Knud Olsen, the Designer

by Brenda Andrews 1997
Pictures courtesy Norbert Petrausch
(at the Worlds 1997)

K.O. became OK

Knud Olsen speachTriplets Torben, Bjørn and Knud were born in 1919 in Præstø, where their father worked as a carpenter. As boys they could always be found in the fjord or the harbour, and all three wanted to work with boats and sailing. Torben went to sea and became a skipper, while Bjørn and Knud were apprenticed as carpenters and joiners. However they preferred to build boats, and as 20 year olds, they started their own business with the double – ended “Vata”. In 1941 – only 22 years old – Knud Olsen submitted a design in the competition for the new Folkboat, with “Swan”, and in 1943 he drew up the design for five 5-m boats which the brothers built for a yacht agent from Copenhagen and who had high expectations for the future of the class.

After the war it was almost impossible to get materials, so Knud and Bjørn gave up the boatyard on Præstø and went to Sweden. Ten years later, Knud was home again and worked partly at building and partly designing boats and things started to get exciting. All types of boats were built, including motorboats and fishing dinghies, but the design had to be practical. The boats had to be easy to sail, and cheap to build, and Knud quickly devised his own style, a far cry from the expensive cutter-type with the long overhang and heavy demand on materials.

In the beginning of the 1950’s he began to work for A.P.Botved, who started producing speedboats in Vordingborg using veneers covered in fibreglass like the American boats. There was now time for him to design boats in his spare time, which resulted in a design for a 4.5m dinghy . It was never built, but when architect Axel Damgaard came home in 1956, the design reappeared and led to the world famous OK dinghy. You could call it a coincidence, but Knud Olsen fulfilled an enormous need with that dinghy, or in a way created it. A cleverly constructed dinghy could have provided similar sailing characteristics but would never have had the same success. The friendly wooden OK dinghy gave fine sporting features, and was both cheap and easy to build. The way was clear for an untold number of amateurs who would never have been sailors if it had not been for Knud Olsen – and it was also a challenge even for more experienced sailors.

Knud Olsen signingKnud Olsen stayed with Botved till 1961 when he started his own business in an old cornwarehouse in Bandholm harbour. In spite of building many boats he couldn’t make a living, because, as he said, “people came and asked if I had something they could sail, so I gave them an old design or a cheap one.” Not much reward from that and no fees either, and for the same reason he wasn’t really established among the famous names such as Utzon and Slaaby-Larsen, though his designs were in the same class as theirs, and drawn with an even greater practical influence insight.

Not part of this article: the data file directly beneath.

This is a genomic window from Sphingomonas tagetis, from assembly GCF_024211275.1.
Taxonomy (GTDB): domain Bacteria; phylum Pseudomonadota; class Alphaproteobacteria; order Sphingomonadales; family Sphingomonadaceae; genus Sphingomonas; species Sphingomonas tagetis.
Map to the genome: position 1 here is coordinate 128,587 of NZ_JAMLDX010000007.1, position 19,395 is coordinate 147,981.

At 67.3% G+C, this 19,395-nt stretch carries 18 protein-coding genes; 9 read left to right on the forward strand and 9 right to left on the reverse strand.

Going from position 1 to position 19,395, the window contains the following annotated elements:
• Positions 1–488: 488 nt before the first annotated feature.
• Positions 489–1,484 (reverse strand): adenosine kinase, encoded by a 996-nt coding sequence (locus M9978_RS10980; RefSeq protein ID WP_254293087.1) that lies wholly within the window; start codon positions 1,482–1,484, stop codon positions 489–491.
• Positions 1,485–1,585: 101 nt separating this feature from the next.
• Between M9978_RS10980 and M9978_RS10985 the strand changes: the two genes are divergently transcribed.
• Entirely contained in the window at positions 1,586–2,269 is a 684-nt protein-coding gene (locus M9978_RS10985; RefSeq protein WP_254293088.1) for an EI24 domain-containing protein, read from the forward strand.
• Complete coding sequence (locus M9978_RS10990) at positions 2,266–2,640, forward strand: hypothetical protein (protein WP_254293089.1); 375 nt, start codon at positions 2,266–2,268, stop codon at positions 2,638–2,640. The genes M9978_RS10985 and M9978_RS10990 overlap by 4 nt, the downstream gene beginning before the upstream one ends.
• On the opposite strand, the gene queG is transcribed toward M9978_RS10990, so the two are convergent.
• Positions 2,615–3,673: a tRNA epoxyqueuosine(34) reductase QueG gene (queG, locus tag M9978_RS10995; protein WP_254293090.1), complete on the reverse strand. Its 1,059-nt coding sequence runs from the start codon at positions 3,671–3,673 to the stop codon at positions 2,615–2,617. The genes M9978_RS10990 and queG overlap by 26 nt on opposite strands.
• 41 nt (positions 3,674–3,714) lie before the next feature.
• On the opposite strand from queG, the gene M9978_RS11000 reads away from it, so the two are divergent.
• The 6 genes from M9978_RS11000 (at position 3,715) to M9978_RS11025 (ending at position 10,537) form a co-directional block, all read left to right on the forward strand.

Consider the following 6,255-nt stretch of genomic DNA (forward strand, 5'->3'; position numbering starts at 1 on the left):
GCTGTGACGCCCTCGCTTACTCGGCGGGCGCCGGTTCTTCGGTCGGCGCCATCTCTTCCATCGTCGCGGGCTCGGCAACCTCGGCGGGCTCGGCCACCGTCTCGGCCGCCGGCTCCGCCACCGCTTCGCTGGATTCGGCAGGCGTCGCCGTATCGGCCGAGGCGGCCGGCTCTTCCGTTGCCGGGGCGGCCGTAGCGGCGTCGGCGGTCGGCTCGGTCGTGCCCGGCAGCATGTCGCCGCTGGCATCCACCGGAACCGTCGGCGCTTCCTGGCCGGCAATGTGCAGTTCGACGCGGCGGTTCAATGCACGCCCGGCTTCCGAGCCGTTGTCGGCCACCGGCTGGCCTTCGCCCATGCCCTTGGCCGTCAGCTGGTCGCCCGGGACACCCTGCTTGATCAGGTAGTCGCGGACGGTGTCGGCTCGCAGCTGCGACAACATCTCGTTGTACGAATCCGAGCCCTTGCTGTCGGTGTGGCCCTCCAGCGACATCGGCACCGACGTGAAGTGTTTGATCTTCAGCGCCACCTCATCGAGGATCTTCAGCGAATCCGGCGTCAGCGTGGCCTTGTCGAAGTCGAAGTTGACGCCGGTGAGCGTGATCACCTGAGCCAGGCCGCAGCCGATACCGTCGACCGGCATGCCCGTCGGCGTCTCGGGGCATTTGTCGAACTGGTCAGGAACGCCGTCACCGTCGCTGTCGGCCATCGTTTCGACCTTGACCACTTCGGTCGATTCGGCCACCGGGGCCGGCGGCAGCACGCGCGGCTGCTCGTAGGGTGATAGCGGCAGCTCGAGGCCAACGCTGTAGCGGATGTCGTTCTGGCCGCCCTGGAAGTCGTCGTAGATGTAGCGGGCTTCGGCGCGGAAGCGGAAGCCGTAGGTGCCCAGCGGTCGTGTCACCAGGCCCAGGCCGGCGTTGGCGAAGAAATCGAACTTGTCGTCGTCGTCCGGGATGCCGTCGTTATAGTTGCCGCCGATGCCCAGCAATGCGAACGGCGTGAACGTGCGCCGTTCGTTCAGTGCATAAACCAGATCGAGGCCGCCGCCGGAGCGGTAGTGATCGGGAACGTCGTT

In Bandholm he began to build a 10m squaresterner in mahogany, but became quickly more interested in the possibilities of fibreglass. He was already familiar with the material from his days with Botved. The design became the Bandholm 26 which, together with Bianca 27 and Great Dane 28 built in association with the Nimbus brothers, were the first generation of Danish keelboats in fibreglass. Only the hull was fibreglass as Knud Olsen always felt that the deck should be wood to give the dinghy the right feeling. Later came the Bandholm 20 and Bandholm 30, which were superseded by the Mariboat at the start of the 70’s. The Bandholm 20 appeared later in a short keeled version as the Bandholm 24, and for the first time Knud Olsen was able, as the licence holder, to make a living as a designer. When the Mariboat later had problems, he was forced to take up boatbuilding again, now mostly with simple jobs or refitting bigger boats.

As the years went on he built about 175 boats, and his son Lars Olsen has inherited his father’s talent, so for many years to come there will be many boats on the water which are ‘simply OK’.

The OK dinghy designer Knud Olsen quietly passed away in his hometown Bandholm on Augustug. 31 2010 at the age of 90.

Knud Olsen did live a good and meaningful life also after his retirement from the Industry, and he lived to see the OK-dinghy grown to be a strong and durable Worldwide Dinghy Class – even growing in Denmark as the “Gentlemen’s Dinghy Class”.